35 Chinese Fight Back Mac pushed all the way to the Yalu River 300,000 Chinese cross the river –U.S. outnumbered 10 to 1 Mac pushed 100 miles south of the 38 th

36 Mac v. Truman Mac went over Truman’s head Wrote letters to magazines, newspapers, Reb. Leaders Dismissed on April 11, 1951

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38 Truman Limps into 1948 Truman popularity low. Reasons  Economic readjustment after war  Twangy and blunt  Democrats in control for 16 years Republicans get majority in Congress in 1946 Most assume he can’t win. Democrats nominate him after Ike refuses to be drafted. Nomination splits the party  Why are southern Democrats so opposed to him.

39 Dewey Wins! (or not) Truman wins handily and stuns about everyone.  Democrats win House; keep it for the next 44 years.  Why did Truman win?. Truman makes the Fair Deal the corner-stone of his second term.  Congress guts most of it.

40 Ferreting Out Alleged Communists Red Scare hit US. Whiff of truth gives validity to paranoia. Many believed there were home-grown Soviet spies in the US government 1947 Truman launched loyalty program federal employees dismissed based on suspicion of disloyalty or communist sympathies. “communist sympathizer”

41 Communist Witch Hunts 1938 House Un-American Activities Committee formed to investigate “subversion.” 1950 Joe McCarthy chairs committee and bursts on the national scene.

42 Joseph McCarthy A member of the House Un-American Activities Committee (HUAC) An endless parade of suspected “Communists” were called to testify before the committee, each was asked “Are you now or have you ever been a member of the Communist Party?” If a witness refused to testify, they were called “Fifth Amendment Communists”, others simply guilty by association.

43 McCarthy’s favorite targets were writers, actors and producers McCarthy’s recognition of anticommunism as a political tool was not lost on other political figures- the Democratic Party’s association with liberal causes and reform politics made it vulnerable to being charged with being “soft on communism”. In 1946, the Republican Party proclaimed that Americans had the choice between communism and Republicanism.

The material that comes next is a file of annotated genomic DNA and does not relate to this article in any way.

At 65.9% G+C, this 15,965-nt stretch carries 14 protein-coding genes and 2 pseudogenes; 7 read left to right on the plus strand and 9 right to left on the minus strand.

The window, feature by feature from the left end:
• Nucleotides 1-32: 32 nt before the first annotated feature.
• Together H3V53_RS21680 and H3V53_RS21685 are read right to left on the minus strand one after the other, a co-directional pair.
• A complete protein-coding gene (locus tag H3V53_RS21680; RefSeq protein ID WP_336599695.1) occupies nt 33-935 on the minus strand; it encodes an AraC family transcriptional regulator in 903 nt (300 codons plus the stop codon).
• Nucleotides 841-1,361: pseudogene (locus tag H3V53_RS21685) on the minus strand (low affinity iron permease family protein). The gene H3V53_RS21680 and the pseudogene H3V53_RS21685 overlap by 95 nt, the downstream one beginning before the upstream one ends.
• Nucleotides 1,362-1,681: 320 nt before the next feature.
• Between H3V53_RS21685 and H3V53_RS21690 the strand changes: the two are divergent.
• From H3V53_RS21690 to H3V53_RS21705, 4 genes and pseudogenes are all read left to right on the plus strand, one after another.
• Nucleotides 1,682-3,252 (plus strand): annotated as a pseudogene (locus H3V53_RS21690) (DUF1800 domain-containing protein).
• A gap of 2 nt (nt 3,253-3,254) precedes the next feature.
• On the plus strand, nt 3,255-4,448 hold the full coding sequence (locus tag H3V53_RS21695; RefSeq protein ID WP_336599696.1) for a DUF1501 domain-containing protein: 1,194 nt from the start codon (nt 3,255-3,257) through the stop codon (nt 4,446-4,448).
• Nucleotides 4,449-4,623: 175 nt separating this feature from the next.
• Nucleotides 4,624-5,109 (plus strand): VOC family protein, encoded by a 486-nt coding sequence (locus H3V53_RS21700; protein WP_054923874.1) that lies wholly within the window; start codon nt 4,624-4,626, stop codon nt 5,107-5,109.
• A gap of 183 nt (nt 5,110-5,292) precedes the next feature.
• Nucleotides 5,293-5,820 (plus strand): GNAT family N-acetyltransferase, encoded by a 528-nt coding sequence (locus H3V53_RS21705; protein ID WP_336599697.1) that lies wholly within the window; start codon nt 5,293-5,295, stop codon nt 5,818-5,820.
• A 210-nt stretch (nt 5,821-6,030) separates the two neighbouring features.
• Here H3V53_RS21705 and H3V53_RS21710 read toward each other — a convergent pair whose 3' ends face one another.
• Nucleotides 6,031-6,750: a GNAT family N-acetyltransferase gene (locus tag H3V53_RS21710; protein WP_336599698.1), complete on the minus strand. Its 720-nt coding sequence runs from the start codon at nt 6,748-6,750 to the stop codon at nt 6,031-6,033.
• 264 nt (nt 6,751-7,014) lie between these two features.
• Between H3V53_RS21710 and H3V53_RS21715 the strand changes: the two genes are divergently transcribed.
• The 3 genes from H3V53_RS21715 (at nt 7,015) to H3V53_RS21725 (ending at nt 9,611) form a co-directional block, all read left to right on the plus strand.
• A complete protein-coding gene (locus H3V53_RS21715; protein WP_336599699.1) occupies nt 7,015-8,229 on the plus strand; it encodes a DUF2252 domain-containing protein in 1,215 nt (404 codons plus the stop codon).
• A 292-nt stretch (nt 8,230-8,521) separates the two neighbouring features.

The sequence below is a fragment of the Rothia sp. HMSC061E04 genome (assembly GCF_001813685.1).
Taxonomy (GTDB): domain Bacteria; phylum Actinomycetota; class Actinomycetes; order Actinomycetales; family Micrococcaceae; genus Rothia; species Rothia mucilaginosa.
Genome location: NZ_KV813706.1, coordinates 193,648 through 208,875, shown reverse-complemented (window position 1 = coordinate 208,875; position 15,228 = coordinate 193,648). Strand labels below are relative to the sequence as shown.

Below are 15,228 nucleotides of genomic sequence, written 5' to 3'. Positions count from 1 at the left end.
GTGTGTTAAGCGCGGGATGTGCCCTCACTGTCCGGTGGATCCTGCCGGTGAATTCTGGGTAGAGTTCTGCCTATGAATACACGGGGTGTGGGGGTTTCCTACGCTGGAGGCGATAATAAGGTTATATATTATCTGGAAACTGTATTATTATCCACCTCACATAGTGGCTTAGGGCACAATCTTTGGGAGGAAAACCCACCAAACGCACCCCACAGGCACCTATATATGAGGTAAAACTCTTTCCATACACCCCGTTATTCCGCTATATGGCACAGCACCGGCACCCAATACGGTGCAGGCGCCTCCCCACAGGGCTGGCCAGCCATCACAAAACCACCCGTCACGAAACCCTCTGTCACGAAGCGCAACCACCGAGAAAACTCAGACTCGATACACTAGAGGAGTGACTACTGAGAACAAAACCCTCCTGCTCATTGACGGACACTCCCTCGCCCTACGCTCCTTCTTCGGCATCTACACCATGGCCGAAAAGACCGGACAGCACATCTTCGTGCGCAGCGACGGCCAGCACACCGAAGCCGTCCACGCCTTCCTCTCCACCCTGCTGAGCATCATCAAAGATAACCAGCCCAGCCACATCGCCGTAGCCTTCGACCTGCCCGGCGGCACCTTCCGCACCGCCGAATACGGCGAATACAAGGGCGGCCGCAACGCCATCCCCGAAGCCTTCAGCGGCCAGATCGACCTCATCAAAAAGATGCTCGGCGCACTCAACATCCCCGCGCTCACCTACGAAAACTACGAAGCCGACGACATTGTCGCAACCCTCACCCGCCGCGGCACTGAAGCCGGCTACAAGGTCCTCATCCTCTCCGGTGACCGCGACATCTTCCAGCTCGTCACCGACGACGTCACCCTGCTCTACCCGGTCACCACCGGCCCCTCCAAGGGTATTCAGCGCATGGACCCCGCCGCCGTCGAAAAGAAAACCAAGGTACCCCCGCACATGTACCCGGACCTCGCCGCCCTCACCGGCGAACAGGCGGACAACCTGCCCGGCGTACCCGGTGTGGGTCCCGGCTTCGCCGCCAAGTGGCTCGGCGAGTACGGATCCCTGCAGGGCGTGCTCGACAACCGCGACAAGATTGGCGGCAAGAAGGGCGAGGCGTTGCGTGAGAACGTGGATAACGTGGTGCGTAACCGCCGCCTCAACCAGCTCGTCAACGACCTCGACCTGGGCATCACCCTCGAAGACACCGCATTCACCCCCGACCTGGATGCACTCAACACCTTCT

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45 Anticommunists claimed that there were not only “Reds” but “Pinks”, those who would slowly lead the country to communism. FDR and the New Deal were cast in the “Pinks” light and McCarthy said that “20 years of treason” had been committed. Conservatism and anti-Communist vigilance were the only protection against “creeping Socialism”

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47 Despite all the hysteria, McCarthy never proved his conspiracy charges. Not a single conspirator was found. His support waned as his accusations proved to be empty. McCarthy finally reached too far when he attacked the U.S. Army for sheltering communists. McCarthy shouted to a general: “You are a disgrace to the uniform. You’re shielding communist conspirators…You’re not fit to be an officer. You’re ignorant”.

48 The End of McCarthy Finally after disgracing generals, congressmen and even President Eisenhower, the senate passed a vote of censure against McCarthy in He died of liver failure three years later.

49 Black Lists McCarren Internal Security Bill. What does it allow?  Julius and Ethel Rosenberg  Only two to be executed for spying during Cold War Witch-hunts are occurring in universities and in Hollywood.  Black Lists

50 49 Warsaw Pact Warsaw Pact: organization of communist states in Central and Eastern Europe. Established May 14, 1955 in Warsaw, Poland USSR established in in response to NATO treaty Founding members: –Albania (left in 1961 as a result of the Sino-Soviet split) –Bulgaria –Czechoslovakia –Hungary –Poland –Romania – USSR –East Germany (1956) Greatest extent of Warsaw Pact

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52 51 Arms Race Cold War tensions increased in the US when the USSR exploded its first atomic bomb in Cold War tensions increased in the USSR when the US exploded its first hydrogen bomb in It was 1000 times more powerful than the Hiroshima atomic bomb.